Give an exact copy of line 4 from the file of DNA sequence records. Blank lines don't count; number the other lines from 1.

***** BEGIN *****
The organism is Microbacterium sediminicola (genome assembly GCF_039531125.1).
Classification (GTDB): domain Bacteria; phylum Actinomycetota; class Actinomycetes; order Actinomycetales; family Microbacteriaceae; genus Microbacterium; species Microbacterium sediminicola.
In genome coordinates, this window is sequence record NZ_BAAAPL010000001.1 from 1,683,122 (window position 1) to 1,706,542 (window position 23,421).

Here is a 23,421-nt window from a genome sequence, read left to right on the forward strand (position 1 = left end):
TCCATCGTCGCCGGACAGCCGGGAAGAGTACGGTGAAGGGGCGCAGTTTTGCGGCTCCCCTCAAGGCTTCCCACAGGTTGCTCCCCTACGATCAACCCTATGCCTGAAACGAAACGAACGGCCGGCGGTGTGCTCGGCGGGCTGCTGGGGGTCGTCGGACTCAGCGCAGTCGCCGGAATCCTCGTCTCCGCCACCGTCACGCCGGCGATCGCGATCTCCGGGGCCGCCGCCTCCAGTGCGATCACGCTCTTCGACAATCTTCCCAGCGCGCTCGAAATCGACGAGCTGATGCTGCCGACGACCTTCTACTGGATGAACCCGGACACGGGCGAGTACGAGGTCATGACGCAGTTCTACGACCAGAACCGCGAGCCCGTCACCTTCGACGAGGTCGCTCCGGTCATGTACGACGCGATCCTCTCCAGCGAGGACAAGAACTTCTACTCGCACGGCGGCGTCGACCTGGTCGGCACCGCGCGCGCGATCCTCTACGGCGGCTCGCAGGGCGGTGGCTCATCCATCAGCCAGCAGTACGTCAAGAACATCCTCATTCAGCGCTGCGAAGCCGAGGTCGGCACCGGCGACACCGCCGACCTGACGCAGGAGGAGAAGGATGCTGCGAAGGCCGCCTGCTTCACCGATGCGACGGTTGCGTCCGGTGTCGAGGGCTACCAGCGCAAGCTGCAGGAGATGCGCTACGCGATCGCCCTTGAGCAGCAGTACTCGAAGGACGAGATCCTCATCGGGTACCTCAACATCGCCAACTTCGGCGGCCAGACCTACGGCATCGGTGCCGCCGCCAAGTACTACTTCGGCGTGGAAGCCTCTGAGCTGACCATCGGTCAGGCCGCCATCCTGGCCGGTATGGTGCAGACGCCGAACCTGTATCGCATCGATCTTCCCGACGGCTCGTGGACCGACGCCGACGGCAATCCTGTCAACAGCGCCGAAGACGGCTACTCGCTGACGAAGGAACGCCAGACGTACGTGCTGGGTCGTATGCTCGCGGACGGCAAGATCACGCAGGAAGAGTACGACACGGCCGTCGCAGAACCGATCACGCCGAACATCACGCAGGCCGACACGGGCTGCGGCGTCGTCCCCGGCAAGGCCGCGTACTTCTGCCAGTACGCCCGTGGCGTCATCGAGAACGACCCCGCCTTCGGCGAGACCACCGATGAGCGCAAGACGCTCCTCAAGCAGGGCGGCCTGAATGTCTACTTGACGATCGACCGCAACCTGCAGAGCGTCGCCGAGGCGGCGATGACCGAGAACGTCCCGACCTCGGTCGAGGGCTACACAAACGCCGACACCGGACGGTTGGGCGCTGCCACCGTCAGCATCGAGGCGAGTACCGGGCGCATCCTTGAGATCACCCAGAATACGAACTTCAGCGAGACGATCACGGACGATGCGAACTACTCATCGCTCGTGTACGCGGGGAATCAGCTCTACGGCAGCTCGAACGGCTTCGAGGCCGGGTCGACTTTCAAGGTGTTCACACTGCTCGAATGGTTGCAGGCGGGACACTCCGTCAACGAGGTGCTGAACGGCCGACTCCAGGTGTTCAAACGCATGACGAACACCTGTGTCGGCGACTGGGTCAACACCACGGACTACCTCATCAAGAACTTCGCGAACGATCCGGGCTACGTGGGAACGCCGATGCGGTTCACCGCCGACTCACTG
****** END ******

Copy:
Here is a 23,421-nt window from a genome sequence, read left to right on the forward strand (position 1 = left end):